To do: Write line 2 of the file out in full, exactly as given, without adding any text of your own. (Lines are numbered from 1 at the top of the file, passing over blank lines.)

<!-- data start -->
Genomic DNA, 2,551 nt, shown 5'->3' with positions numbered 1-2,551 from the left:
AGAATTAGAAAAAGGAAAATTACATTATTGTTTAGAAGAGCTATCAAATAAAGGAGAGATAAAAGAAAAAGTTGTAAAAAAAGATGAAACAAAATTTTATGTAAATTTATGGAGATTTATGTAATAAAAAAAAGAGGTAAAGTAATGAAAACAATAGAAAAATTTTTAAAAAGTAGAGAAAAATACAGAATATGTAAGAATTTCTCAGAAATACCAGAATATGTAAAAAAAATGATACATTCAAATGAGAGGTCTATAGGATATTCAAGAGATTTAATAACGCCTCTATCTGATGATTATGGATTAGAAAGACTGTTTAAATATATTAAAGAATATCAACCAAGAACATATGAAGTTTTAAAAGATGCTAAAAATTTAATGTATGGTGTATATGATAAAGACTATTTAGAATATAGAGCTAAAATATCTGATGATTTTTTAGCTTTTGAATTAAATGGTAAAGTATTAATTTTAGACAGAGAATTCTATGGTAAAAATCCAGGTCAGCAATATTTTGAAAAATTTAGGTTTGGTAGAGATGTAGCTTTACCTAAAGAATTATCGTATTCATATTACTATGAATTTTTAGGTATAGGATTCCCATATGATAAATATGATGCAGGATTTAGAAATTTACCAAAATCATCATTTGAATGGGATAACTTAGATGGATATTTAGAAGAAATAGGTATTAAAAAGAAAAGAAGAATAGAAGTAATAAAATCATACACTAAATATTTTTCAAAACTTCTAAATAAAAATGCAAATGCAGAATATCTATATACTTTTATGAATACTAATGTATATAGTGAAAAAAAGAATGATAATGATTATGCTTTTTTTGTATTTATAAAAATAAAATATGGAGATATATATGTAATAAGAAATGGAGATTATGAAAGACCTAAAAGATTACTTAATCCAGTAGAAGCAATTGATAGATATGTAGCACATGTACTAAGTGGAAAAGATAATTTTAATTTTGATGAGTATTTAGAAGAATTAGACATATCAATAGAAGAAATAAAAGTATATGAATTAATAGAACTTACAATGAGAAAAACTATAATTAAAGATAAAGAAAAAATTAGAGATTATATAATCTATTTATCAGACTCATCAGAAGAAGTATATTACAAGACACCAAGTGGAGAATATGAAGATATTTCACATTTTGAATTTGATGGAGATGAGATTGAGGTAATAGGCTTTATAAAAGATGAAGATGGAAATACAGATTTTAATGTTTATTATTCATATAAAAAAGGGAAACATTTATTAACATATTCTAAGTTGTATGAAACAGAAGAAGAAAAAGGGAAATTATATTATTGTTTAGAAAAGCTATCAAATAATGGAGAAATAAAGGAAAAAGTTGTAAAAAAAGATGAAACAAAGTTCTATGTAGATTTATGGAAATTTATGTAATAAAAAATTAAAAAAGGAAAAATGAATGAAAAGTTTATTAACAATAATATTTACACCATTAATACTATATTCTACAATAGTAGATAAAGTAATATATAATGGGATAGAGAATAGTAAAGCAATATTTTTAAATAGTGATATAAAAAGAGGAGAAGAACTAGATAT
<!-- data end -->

AGAATTAGAAAAAGGAAAATTACATTATTGTTTAGAAGAGCTATCAAATAAAGGAGAGATAAAAGAAAAAGTTGTAAAAAAAGATGAAACAAAATTTTATGTAAATTTATGGAGATTTATGTAATAAAAAAAAGAGGTAAAGTAATGAAAACAATAGAAAAATTTTTAAAAAGTAGAGAAAAATACAGAATATGTAAGAATTTCTCAGAAATACCAGAATATGTAAAAAAAATGATACATTCAAATGAGAGGTCTATAGGATATTCAAGAGATTTAATAACGCCTCTATCTGATGATTATGGATTAGAAAGACTGTTTAAATATATTAAAGAATATCAACCAAGAACATATGAAGTTTTAAAAGATGCTAAAAATTTAATGTATGGTGTATATGATAAAGACTATTTAGAATATAGAGCTAAAATATCTGATGATTTTTTAGCTTTTGAATTAAATGGTAAAGTATTAATTTTAGACAGAGAATTCTATGGTAAAAATCCAGGTCAGCAATATTTTGAAAAATTTAGGTTTGGTAGAGATGTAGCTTTACCTAAAGAATTATCGTATTCATATTACTATGAATTTTTAGGTATAGGATTCCCATATGATAAATATGATGCAGGATTTAGAAATTTACCAAAATCATCATTTGAATGGGATAACTTAGATGGATATTTAGAAGAAATAGGTATTAAAAAGAAAAGAAGAATAGAAGTAATAAAATCATACACTAAATATTTTTCAAAACTTCTAAATAAAAATGCAAATGCAGAATATCTATATACTTTTATGAATACTAATGTATATAGTGAAAAAAAGAATGATAATGATTATGCTTTTTTTGTATTTATAAAAATAAAATATGGAGATATATATGTAATAAGAAATGGAGATTATGAAAGACCTAAAAGATTACTTAATCCAGTAGAAGCAATTGATAGATATGTAGCACATGTACTAAGTGGAAAAGATAATTTTAATTTTGATGAGTATTTAGAAGAATTAGACATATCAATAGAAGAAATAAAAGTATATGAATTAATAGAACTTACAATGAGAAAAACTATAATTAAAGATAAAGAAAAAATTAGAGATTATATAATCTATTTATCAGACTCATCAGAAGAAGTATATTACAAGACACCAAGTGGAGAATATGAAGATATTTCACATTTTGAATTTGATGGAGATGAGATTGAGGTAATAGGCTTTATAAAAGATGAAGATGGAAATACAGATTTTAATGTTTATTATTCATATAAAAAAGGGAAACATTTATTAACATATTCTAAGTTGTATGAAACAGAAGAAGAAAAAGGGAAATTATATTATTGTTTAGAAAAGCTATCAAATAATGGAGAAATAAAGGAAAAAGTTGTAAAAAAAGATGAAACAAAGTTCTATGTAGATTTATGGAAATTTATGTAATAAAAAATTAAAAAAGGAAAAATGAATGAAAAGTTTATTAACAATAATATTTACACCATTAATACTATATTCTACAATAGTAGATAAAGTAATATATAATGGGATAGAGAATAGTAAAGCAATATTTTTAAATAGTGATATAAAAAGAGGAGAAGAACTAGATAT